Attachment allows emotional regulation before infants can self-regulate. Involuntary stress regulation, mediated by the hypothalamus–pituitary–adrenal (HPA) axis (indicated by salivary cortisol), is ‘set’ in infancy — and probably antenatally — at a level adaptive to the prevalent environment and reflecting the effectiveness of calming.10 Stress regulation is important for exploration, learning, independence, and effective relationships. While poorly regulated infant stress can produce persistently exaggerated stress responses, serious abuse can cause them to ‘switch off’, leading to fearlessness, and, for example, relative bradycardia. Altered HPA axis function relates to childhood behavioural difficulties, anxiety, depression, and post-traumatic stress disorder.1115 Disturbed attachment may also affect immunity and healing, and predispose to ‘psychosomatic’ illness, mediated by physical manifestations of autonomic dysfunction.1618 While neuronal plasticity, developing cognition, and experience modulate stress responses, they do so around a baseline influenced by the first relationship an infant experiences.

Attuned parenting imparts meaning to the ‘inner world’ of body signals (for example, hunger, satiety, full bladder, thought, and emotions). It teaches children that others recognise their needs, and establishes foundations for trust, empathy, understanding relationships, and verbal and non-verbal communication. Preconceptions are established for subsequent relationships, close and otherwise.2

Anything that interrupts the cycle of attunement affects the quality of attachment. If substance abuse or depression, for example, intermittently disturb otherwise good attunement, children experience attention as valuable, but unreliable, and not necessarily easily achieved, causing anxiety. Maternal stress, anxiety, and fatigue have similar consequences, by affecting the reading of social cues and subtlety of response. These children learn strategies for achieving and holding attention — over-compliance, constant smiling, disruptiveness, soiling, or use of symptoms — whatever works. Any attention, positive or negative, may be better than none. Management involves focusing attention on desired behaviour. The emotional ‘separation’ of discipline is difficult to tolerate and fear of rejection colours relationships. Breaks in attunement are unreliably resolved and stress is poorly regulated.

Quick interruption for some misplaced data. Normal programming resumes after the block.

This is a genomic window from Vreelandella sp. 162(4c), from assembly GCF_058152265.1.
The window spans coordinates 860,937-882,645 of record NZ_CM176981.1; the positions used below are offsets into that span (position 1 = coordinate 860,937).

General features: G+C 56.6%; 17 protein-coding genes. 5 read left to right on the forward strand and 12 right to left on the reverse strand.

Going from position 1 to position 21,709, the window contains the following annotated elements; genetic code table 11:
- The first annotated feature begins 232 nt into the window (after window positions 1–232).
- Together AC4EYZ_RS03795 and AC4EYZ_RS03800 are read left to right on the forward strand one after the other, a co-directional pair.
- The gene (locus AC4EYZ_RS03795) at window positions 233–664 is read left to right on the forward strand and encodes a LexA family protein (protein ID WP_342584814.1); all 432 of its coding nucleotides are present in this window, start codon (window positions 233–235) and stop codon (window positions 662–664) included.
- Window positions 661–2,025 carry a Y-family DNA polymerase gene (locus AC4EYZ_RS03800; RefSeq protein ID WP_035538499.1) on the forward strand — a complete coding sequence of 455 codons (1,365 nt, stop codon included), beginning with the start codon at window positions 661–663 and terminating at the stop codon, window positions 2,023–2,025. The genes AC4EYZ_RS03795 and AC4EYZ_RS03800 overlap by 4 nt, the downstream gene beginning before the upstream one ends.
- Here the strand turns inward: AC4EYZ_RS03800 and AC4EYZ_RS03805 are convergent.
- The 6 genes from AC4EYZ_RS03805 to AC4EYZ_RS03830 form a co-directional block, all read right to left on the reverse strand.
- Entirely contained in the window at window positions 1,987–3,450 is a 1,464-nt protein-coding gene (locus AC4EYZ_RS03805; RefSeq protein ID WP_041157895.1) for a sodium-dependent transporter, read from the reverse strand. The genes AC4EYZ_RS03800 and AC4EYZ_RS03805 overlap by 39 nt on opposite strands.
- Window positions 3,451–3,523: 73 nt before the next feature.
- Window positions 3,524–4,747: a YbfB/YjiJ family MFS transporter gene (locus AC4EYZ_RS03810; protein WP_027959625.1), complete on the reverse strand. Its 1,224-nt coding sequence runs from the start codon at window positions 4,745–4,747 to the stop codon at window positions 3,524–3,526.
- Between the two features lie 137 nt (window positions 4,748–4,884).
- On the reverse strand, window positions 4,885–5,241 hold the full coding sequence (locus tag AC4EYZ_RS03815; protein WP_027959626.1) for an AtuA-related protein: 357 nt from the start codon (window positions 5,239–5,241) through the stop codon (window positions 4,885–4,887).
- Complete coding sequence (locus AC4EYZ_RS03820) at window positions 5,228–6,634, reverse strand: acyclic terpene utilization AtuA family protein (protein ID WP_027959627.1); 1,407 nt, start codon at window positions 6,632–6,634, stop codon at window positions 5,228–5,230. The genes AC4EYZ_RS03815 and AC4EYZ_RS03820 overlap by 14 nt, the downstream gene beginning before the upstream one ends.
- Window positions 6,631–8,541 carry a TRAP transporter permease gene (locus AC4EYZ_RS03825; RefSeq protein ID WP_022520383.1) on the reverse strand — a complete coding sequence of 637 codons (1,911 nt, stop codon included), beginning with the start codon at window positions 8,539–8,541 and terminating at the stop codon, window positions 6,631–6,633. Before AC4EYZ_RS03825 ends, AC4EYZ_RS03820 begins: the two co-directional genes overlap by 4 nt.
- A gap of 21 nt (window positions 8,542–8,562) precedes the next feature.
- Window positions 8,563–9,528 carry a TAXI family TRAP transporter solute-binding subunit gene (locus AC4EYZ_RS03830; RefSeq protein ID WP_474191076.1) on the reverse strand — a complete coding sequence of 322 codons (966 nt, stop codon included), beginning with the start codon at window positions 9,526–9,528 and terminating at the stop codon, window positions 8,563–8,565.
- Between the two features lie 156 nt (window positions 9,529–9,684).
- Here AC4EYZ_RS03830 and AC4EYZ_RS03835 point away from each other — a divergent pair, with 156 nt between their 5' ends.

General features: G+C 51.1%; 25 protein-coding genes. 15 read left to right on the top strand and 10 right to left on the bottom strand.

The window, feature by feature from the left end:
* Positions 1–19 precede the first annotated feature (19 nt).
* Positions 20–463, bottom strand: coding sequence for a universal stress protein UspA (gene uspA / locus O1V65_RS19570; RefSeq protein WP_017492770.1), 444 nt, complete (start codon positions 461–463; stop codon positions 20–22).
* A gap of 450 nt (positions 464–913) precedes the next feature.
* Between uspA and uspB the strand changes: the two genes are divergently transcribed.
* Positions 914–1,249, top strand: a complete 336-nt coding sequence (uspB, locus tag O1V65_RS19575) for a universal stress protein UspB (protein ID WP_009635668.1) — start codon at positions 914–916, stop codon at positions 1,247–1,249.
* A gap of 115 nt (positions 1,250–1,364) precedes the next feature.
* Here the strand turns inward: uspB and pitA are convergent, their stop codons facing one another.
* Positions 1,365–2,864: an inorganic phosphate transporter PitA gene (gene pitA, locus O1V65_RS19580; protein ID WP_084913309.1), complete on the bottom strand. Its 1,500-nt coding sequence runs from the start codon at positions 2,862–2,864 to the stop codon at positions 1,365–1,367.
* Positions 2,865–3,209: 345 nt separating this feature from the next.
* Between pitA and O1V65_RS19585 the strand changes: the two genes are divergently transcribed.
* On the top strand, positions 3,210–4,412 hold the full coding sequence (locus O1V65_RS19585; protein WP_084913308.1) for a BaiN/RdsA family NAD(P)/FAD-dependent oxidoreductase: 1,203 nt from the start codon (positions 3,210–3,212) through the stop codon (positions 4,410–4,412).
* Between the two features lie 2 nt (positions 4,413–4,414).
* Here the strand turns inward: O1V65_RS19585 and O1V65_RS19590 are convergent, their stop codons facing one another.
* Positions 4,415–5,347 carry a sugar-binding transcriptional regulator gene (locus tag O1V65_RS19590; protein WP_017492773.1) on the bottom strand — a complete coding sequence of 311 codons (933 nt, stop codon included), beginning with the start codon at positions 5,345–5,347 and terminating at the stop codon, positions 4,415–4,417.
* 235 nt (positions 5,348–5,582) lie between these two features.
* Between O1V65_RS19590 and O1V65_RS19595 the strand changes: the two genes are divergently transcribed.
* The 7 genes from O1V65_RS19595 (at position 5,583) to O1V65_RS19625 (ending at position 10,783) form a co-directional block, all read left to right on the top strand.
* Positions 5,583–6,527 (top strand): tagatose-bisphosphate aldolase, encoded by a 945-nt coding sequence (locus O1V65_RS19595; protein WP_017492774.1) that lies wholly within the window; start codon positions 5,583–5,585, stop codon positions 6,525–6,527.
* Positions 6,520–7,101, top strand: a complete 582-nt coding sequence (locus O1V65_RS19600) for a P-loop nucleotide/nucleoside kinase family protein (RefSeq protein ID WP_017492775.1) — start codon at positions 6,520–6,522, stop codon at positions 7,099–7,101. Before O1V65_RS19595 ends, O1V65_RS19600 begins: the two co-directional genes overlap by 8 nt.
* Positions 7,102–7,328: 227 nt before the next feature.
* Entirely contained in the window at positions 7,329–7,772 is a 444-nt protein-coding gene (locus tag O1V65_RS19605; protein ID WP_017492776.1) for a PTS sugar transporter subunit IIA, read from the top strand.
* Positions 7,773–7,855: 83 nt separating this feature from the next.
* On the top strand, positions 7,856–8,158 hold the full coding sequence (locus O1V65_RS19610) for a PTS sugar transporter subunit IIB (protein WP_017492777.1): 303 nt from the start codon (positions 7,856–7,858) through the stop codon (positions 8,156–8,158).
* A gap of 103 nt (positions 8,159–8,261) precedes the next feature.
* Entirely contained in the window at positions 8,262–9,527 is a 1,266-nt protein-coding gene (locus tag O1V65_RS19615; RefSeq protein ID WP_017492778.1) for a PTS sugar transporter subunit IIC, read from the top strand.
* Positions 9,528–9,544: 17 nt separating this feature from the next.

Sometimes attuned, sometimes antagonistic parenting conveys attention as valuable, but unreliable and frightening, causing children to be ambivalent about seeking or sustaining it. Hypervigilance to parental mood affects concentration and causes ‘over-reading’ of disapproval. These can be difficult and confusing children to parent. They may seem to push away those to whom they are closest, while also craving their attention.

Consistently unattuned parenting (for example, because parents have poor foundations for attachment, or learning difficulties), fails to teach children the benefit of closeness, while aggression can make them fear it. These children become ‘avoidant’ loners, inept at understanding non-verbal cues and the subtleties of language, and often seeking control through ‘sameness’. The resulting picture resembles ‘innate’ autistic spectrum disorder.

Pervasively abusive parenting can leave children disorganised and ineffective both in self-sufficiency, and with relationships, and without empathy. Successful independence is improbable, and adult criminality likely.